Pistols, Tigres Make Playoff Debut

There was a changing of the guard in the East this season.  The two previous division champions, the Washington Galaxy and the Hershey Bliss, finished fourth and fifth this season, respectively.  The teams that will be doing battle instead are both new to postseason play; in fact, neither of them had even finished with a winning record before.  Not only that, the Quebec Tigres and Hamilton Pistols are the first non-American teams to make the playoffs.

“I’ll bet if you’d asked a thousand people before the season started, not one of them would have picked the two of us to get this far,” said Tigres LW Walt Camernitz.

Quebec and Hamilton both finished the season with 81 points (the Tigres will have home-ice advantage in this series because they recorded more wins).  But in how they got there, and what strengths they bring to this matchup, the teams couldn’t be more different.

Steven Alexander

The Pistols thrived this season on a high-powered, fast-paced offense.  For the first half of the season, they led the league in goals (they wound up with 210, which was good for third).  They had two of the league’s top five goal scorers (LW Steven Alexander with 56 and C Calvin Frye with 40), while RW Claude Lafayette tied for the lead in assists with 73.  “We’re a team that thrives on speed, obviously,” said coach Keith Shields.  “I tell my guys, just put the puck on net and good things will happen.”

Martin Delorme

The Tigres, meanwhile, are happiest when they’re able to slow the game down and frustrate their opponents’ rhythm and momentum.  Coach Martin Delorme coached the Michigan Gray Wolves before returning to his home province, and he modeled his Quebec squad in the Wolves’ image.  “Our ideal game is a 1-0 victory,” said Delorme.  “If you can deny the opponent shots, you deny them the chance for goals.  And if you can deny entry to the zone, you deny the chance for shots.”

Quebec’s defense held opponents to just under 27 shots per game, second only to the Wolves.  The Tigres’ defense isn’t studded with big names (their top blueliner is arguably rookie Laurie Workman), but they bring a dogged determination and an all-for-one-and-one-for-all work ethic to every game.

One thing both teams have in common is a Finnish-born rising star between the pipes.  The Tigres are relying on 23-year-old Riki Tiktuunen, the stalwart who has established himself among the league’s elite in his third season in the SHL.  His .930 save percentage is second only to Michigan’s Dirk Lundquist, while his 2.03 GAA is the fourth-best mark in the league.  “The best think about Riki is that he doesn’t get rattled,” said Camernitz.  “We could be up by 10 or down by 10, and you couldn’t tell the difference by looking at him.  I don’t know if he’s a Zen guy or what, but he’s so calm it’s almost scary.”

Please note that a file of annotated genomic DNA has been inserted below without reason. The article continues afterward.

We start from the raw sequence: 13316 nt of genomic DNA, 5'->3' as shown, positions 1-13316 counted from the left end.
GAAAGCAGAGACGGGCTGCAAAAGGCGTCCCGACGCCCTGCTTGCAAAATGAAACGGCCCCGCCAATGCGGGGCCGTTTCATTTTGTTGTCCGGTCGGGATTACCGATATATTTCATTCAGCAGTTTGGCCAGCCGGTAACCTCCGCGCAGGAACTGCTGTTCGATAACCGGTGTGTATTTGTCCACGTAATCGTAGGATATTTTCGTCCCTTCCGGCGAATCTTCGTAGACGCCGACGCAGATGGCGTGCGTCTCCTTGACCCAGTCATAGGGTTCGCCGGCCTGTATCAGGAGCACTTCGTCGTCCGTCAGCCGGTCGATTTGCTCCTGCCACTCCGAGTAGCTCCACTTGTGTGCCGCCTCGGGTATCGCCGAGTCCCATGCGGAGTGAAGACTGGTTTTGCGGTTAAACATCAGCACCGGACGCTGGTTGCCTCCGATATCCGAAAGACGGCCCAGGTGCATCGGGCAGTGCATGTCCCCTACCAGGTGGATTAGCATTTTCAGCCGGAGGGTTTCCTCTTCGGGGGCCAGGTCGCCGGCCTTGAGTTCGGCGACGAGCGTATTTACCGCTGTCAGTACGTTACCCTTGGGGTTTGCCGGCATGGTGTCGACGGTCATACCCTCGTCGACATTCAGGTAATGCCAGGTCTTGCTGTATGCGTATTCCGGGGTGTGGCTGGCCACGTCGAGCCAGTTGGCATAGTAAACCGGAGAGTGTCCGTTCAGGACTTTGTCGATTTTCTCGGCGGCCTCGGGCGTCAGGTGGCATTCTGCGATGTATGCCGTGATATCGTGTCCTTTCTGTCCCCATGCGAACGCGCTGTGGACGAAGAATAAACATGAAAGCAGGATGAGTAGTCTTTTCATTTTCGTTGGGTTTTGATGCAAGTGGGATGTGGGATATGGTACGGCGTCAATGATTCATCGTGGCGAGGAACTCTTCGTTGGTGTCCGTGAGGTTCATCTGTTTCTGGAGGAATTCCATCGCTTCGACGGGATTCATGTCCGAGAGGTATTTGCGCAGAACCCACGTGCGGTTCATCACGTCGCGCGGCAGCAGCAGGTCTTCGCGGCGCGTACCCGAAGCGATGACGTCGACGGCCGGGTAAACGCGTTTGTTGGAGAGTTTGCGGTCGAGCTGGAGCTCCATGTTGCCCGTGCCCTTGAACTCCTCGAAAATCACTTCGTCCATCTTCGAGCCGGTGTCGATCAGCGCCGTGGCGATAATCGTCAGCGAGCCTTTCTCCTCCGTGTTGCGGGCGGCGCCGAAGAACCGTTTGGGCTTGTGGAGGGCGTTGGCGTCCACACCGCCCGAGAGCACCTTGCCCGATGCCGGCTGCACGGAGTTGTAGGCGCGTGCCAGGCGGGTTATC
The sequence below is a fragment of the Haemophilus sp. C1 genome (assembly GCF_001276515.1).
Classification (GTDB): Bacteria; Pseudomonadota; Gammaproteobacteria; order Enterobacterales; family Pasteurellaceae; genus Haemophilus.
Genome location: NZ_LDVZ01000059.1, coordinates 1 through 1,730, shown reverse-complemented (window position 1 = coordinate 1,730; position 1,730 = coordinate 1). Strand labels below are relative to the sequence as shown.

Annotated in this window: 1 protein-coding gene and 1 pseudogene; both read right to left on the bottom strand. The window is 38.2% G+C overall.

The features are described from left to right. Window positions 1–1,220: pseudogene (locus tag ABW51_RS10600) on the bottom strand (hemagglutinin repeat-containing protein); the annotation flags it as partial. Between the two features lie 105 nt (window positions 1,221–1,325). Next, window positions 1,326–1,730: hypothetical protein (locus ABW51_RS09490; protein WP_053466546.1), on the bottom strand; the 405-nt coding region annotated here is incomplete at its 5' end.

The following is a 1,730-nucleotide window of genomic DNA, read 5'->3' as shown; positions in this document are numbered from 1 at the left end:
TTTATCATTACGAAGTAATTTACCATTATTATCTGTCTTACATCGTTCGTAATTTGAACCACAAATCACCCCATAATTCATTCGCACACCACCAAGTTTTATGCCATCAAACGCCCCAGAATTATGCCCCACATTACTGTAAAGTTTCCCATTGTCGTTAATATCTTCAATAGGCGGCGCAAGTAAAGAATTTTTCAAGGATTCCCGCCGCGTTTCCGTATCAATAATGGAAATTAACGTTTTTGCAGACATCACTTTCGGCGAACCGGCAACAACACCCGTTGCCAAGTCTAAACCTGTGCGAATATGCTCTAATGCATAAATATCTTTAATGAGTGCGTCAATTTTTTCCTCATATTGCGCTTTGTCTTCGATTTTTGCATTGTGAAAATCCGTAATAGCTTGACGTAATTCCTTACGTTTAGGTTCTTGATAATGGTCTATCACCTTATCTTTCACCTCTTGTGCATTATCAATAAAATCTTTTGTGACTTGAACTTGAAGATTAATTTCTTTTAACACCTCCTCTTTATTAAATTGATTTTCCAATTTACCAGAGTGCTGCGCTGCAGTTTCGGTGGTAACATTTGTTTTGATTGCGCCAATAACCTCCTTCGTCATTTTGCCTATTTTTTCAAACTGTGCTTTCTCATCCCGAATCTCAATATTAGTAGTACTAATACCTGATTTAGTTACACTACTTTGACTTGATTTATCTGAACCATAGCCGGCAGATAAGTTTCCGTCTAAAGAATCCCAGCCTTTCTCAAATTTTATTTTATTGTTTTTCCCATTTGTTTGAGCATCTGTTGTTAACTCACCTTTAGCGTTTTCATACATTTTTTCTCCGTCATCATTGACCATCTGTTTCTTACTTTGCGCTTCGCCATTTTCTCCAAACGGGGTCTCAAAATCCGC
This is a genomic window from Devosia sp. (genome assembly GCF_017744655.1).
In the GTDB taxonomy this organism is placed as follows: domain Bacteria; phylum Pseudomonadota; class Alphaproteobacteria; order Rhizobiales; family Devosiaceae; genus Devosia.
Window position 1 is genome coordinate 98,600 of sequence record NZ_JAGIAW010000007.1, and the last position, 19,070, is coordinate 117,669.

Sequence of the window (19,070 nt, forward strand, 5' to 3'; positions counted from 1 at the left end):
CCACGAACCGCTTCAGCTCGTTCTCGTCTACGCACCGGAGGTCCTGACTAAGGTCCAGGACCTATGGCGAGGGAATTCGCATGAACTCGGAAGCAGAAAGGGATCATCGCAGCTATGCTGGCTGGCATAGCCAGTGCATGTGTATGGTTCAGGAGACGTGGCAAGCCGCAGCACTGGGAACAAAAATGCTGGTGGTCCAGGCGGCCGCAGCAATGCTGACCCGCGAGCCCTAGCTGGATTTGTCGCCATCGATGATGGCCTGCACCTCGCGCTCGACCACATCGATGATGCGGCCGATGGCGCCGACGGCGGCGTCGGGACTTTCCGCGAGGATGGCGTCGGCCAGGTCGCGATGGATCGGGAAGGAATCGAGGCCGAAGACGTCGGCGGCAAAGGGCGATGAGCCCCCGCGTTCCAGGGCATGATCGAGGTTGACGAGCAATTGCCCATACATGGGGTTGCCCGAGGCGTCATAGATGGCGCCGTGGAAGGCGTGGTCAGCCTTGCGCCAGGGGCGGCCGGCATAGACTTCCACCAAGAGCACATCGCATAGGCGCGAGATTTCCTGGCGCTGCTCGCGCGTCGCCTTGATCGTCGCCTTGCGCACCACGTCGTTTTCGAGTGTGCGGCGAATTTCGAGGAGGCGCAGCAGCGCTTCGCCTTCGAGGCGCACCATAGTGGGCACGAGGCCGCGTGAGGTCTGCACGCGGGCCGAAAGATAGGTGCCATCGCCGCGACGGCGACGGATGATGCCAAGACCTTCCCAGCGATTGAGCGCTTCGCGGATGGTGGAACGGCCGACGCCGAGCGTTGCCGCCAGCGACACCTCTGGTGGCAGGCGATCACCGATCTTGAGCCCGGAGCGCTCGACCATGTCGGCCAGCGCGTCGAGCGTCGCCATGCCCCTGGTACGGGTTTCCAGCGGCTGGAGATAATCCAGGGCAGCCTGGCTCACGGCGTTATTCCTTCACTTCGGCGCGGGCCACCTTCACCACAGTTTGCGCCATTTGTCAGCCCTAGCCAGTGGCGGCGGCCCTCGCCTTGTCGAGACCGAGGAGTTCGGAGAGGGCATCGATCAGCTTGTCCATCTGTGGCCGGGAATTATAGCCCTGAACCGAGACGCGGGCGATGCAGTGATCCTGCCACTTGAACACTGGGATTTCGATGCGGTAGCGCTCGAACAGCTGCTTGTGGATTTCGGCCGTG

The Pistols, meanwhile, have 21-year-old Lasse Koskinen.  Last season, Koskinen nearly won Rookie of the Year honors after a highly impressive debut campaign.  This year, he took his game up to the next level, going 28-20-4 with a 2.46 GAA and a .921 save percentage.  “I honestly think Koski’s going to be the best goalie in the league someday,” said Shields.  Unlike Tiktuunen, Koskinen is much more demonstrative with his emotion, freely showing his joy after big wins and his frustration after tough losses.  “We like having a goalie who’s a human being, not a robot,” said Alexander.

If momentum is a factor in this series, the advantage goes to Quebec.  Hamilton went 3-10-0 over their last 13 games of the season, while Quebec won three games in the last week of the season alone, including a 3-0 win over the Pistols on the last day of the regular season to claim the division title.  Shields doesn’t think that his team’s recent slump will be a factor, however.  “That’s the beautiful thing about the playoffs; the slate gets wiped clean,” the Pistols coach said.  “All that matters is the next five games.”

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Tigres Stun Pistols to Steal East Title

For much of the season, the East’s playoff picture has seemed fairly stable.  The Hamilton Pistols seemed likely to finish atop the division, while the Quebec Tigres and Washington Galaxy would battle it out for second place.  Then the Galaxy collapsed after the All-Star break, and a Pistols-Tigres playoff looked likely, with Hamilton still on track to finish first.  Even when the Tigres went on an 8-1-1 stretch to close within 4 points of the Pistols, that margin persisted for weeks, as both team stumbled down the stretch.

But as the season entered its final week, a strange thing happened: Hamilton continued to struggle, while Quebec starting winning.  That set up a showdown on the last day of the season at Centre Citadelle: If the Pistols won, they’d hold on to the top spot.  If Quebec won, they’d tie Hamilton in the points column but would win the division based on having more total wins.

Steven Alexander

“We’ve come so far this season,” said Pistols LW Steven Alexander.  “Now we’ve got to go out there and finish the job.”

Unfortunately for Alexander’s club, they ran into a stone wall in the form of Quebec goalie Riki Tiktuunen, who stopped all 30 Hamilton shots.  The game remained scoreless until Tigres LW Rupert MacDiarmid went five-hole three and a half minutes into the second period.  Quebec took advantage of a 5-on-3 power play in the third period, scoring twice to secure a 3-0 victory.  The orange-clad throngs roared their approval as the Tigres traded high-fives and waved their sticks in appreciation.